Prasad Gundumogula: Sure. So, as I mentioned to you, we are a marketplace, right. I mean, there are marketplace out in the market, but they’re all too dimensional. You know, the largest OTAs or the B2B companies out there, they, you know, take their content from suppliers and offer it and sell it to the consumer customers or consumers out there. But we operate as a technology platform in a three-dimension world. The first one is that we only sell our content to closed user groups. When I say closed user groups, you know, they can be a corporation that can be through a travel affiliate. It can be through a gig agent. It can be, you know a membership organization. So, we reach to the consumers through this closed user setup. So, our three dimensions that we have, the first one is the distribution. We service to the close user group compared with, you know, any of the OTAs who, you know, broadcast to the entire world, you know, by spending a lot of marketing dollars to get you know, any end consumers, okay. That’s one big difference.

Because we offer our solutions to the close user group consumers. So, we get access to some special, exclusive private content for all the products that we offer. And we, you know, not only we have the public and published content, what [Inaudible 00:14:14] send. We have these private phases and private rates of this suppliers that we offer through our customers through this close user group. And in addition to this published and private content, we have the user generator content. So, we, you know, we created a very powerful cloud sourced content curation, and servicing hub. That’s the new dimension that we introduced in the market where, you know, the end travelers, or even the gig economy workers curate the content, and they service the customers using the local expertise that they have, which is very different than what is available in the market today.

For example, if you are planning for a trip, you know, you take, you know, you go to [Inaudible 00:15:20] and buy an, you know, buy a ticket, and then you go to another, you know, a hotel company to go and, you know, take the, you know, hotel transaction, and then, you know, go to TripAdvisor for a, you know, reviews for the hotels. And then throughout the report you need to do you, you know, rely on Google to check, you know, all the places. So, it’s, you know, the end consumer rates, the content, and yet the trip experience is not guaranteed. So, what we have done is that we, you know, provided this curated content through a crowdsourced, local knowledge, local expertise, local experts with the knowledge of the specific areas. So, they provide this content, and they service the customer based on the traveler needs. So, our platform connects this supplier, you know, private content to end travelers through these intermediaries or through this close user groups set up and provide them a service hub to help them, you know, getting this curator content and services based on their needs. So that’s what we do and how we are different from the market today.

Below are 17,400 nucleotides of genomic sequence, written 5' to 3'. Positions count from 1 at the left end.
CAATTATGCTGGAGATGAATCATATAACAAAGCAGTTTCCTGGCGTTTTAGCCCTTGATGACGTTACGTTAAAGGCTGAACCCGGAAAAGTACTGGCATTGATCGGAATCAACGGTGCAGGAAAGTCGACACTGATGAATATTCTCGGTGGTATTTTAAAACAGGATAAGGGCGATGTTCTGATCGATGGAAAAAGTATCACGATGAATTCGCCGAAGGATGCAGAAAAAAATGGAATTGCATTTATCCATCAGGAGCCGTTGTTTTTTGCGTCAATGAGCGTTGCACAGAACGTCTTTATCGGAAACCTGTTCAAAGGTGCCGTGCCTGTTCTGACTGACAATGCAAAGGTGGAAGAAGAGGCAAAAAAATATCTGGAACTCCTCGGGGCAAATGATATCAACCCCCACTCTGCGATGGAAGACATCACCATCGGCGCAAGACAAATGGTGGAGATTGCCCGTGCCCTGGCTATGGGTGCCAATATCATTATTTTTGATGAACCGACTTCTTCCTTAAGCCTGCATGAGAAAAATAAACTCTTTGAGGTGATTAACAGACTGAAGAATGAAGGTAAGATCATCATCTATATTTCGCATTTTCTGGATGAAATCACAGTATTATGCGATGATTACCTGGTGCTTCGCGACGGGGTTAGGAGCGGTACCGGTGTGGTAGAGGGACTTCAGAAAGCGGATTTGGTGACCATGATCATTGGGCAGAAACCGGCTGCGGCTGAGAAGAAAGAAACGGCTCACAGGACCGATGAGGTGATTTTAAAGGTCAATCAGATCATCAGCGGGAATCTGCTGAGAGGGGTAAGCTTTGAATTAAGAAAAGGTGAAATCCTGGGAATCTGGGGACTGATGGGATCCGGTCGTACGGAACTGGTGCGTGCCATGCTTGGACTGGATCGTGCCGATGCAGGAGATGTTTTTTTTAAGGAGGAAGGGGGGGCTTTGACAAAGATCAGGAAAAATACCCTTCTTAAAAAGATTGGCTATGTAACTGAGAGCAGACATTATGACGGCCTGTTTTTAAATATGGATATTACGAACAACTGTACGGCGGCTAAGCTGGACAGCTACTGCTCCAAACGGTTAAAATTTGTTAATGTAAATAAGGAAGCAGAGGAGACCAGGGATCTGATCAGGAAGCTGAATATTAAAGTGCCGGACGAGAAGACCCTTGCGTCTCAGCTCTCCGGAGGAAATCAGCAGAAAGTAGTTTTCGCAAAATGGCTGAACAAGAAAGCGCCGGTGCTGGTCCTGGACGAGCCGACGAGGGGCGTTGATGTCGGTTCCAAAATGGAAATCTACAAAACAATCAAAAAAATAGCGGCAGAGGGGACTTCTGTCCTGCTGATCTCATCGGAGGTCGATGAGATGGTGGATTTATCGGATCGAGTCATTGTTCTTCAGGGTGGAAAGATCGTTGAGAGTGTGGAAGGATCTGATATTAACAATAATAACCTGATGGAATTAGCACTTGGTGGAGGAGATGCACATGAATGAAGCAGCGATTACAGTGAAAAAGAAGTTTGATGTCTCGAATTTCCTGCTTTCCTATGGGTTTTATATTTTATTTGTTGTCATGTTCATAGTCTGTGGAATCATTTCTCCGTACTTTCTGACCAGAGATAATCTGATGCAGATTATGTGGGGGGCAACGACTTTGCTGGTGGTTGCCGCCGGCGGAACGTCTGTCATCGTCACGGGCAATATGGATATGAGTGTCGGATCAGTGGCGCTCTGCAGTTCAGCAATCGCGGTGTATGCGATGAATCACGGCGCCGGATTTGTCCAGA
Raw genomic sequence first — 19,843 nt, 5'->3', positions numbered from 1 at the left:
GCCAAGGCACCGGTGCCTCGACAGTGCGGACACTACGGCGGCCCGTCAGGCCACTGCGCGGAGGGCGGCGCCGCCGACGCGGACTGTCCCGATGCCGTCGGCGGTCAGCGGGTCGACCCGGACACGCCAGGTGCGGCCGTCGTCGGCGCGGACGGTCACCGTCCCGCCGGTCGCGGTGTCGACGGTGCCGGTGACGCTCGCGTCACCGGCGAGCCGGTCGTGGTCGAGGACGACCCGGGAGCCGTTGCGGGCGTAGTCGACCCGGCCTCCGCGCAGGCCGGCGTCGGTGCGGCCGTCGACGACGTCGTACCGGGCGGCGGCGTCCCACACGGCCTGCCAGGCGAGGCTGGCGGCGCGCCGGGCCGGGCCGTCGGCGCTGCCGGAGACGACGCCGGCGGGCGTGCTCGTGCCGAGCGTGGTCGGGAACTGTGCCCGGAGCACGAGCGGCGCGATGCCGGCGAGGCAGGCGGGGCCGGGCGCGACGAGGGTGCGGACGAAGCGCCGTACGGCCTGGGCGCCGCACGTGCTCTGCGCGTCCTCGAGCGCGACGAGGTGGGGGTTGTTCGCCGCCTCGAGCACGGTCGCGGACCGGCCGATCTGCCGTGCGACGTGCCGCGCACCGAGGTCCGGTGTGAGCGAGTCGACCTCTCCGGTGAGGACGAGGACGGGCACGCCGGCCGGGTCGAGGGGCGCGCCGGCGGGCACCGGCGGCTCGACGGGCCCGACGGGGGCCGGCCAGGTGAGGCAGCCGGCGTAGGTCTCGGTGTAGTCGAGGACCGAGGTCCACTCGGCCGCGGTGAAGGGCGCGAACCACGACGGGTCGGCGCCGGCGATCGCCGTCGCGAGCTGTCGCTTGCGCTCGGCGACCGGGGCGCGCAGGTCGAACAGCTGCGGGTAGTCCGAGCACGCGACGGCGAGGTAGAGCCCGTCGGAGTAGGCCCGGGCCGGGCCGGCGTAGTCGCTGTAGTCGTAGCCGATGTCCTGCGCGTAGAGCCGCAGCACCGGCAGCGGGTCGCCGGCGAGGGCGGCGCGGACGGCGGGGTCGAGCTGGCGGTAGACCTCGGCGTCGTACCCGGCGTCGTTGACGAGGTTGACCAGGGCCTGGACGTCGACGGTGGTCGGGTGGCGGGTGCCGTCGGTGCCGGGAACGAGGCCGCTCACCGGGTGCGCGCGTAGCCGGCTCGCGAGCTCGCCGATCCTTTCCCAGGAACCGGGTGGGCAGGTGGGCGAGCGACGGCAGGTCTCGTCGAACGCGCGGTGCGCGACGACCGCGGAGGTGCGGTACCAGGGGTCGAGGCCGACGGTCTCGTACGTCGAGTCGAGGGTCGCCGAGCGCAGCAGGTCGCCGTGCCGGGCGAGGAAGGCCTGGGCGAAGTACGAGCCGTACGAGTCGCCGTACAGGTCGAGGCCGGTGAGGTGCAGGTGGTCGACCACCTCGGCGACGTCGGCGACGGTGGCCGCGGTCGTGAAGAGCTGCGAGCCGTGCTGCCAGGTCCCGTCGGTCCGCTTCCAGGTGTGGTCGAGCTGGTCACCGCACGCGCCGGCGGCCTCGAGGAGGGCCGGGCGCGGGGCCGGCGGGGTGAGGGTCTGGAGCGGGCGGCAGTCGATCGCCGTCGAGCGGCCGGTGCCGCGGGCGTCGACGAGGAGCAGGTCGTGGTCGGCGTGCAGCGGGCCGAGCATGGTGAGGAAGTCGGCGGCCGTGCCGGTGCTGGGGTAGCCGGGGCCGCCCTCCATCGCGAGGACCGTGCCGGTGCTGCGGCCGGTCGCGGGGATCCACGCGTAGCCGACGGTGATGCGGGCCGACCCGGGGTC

Michael Kesslering: And then that’s really interesting in terms of the strategy with user generated content. Do you have any metrics you’re able to share on, how that affects things like churn or ability to cross sell different services? Anything more that you can share on that and how it impacts your underlying business?

Prasad Gundumogula: Sure. So, we are talking about initially we started selling the airline tickets. Okay. And then we added the hotels. Then we added the ancillaries, but on the cross sell side of it, because the people, the trends of the industry is changing and the end travelers, they’re looking for more travel experiences, the personalized content, and they’re looking for, you know, getting that content in the form that they like to consume, you know, on a mobile chat or, you know, places where they can see that and they’ll be able to make the decisions.

As we are making the journey on our platform as the travelers are looking into the information and they discover the areas that they’re interested to get there, you know, to get their travel experience that they’re looking for and connect with the, you know, agents or, you know, the travel affiliate in which that they can, you know, get their services. So, we used to have an attachment rate of, you know, 8% the ancillaries, okay. With the, you know, user generator content and the additional, you know, curator content that we are offering. The cross sell has increased. And we reach to 14 to 16%. The attachment rates are increased and the, you know, the cross selling upsell opportunities is increased. And it created the reputation from the business that we do from this customer. So, the customers that we service today are lifetime value customers and the LTVs are, you know, are high and the churning that is less than, you know, 3% on our platform.